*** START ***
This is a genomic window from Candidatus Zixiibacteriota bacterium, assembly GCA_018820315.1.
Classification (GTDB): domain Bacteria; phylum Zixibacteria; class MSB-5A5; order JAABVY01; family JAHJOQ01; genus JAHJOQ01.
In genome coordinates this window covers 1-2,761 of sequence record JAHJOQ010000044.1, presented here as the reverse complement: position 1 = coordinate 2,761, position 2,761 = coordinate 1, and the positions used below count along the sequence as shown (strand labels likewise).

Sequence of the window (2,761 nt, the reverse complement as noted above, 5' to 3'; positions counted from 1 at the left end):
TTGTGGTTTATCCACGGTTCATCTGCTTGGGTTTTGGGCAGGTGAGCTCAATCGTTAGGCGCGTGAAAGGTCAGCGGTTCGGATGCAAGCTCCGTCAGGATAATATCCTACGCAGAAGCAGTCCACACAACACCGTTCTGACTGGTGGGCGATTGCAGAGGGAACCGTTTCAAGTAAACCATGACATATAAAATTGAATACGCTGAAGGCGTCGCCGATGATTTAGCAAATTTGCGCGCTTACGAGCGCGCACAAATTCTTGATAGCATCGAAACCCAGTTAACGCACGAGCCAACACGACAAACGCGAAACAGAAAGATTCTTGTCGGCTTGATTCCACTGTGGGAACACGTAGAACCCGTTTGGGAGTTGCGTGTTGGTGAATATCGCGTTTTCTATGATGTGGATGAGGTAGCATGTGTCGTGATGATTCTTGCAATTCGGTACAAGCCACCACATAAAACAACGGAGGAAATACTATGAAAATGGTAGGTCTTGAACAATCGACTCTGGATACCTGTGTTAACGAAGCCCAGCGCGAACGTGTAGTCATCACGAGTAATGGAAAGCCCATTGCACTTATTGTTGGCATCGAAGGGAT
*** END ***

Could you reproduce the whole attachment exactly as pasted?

This is a genomic window from Candidatus Zixiibacteriota bacterium, assembly GCA_018820315.1.
Classification (GTDB): domain Bacteria; phylum Zixibacteria; class MSB-5A5; order JAABVY01; family JAHJOQ01; genus JAHJOQ01.
In genome coordinates this window covers 1-2,761 of sequence record JAHJOQ010000044.1, presented here as the reverse complement: position 1 = coordinate 2,761, position 2,761 = coordinate 1, and the positions used below count along the sequence as shown (strand labels likewise).

Sequence of the window (2,761 nt, the reverse complement as noted above, 5' to 3'; positions counted from 1 at the left end):
TTGTGGTTTATCCACGGTTCATCTGCTTGGGTTTTGGGCAGGTGAGCTCAATCGTTAGGCGCGTGAAAGGTCAGCGGTTCGGATGCAAGCTCCGTCAGGATAATATCCTACGCAGAAGCAGTCCACACAACACCGTTCTGACTGGTGGGCGATTGCAGAGGGAACCGTTTCAAGTAAACCATGACATATAAAATTGAATACGCTGAAGGCGTCGCCGATGATTTAGCAAATTTGCGCGCTTACGAGCGCGCACAAATTCTTGATAGCATCGAAACCCAGTTAACGCACGAGCCAACACGACAAACGCGAAACAGAAAGATTCTTGTCGGCTTGATTCCACTGTGGGAACACGTAGAACCCGTTTGGGAGTTGCGTGTTGGTGAATATCGCGTTTTCTATGATGTGGATGAGGTAGCATGTGTCGTGATGATTCTTGCAATTCGGTACAAGCCACCACATAAAACAACGGAGGAAATACTATGAAAATGGTAGGTCTTGAACAATCGACTCTGGATACCTGTGTTAACGAAGCCCAGCGCGAACGTGTAGTCATCACGAGTAATGGAAAGCCCATTGCACTTATTGTTGGCATCGAAGGGAT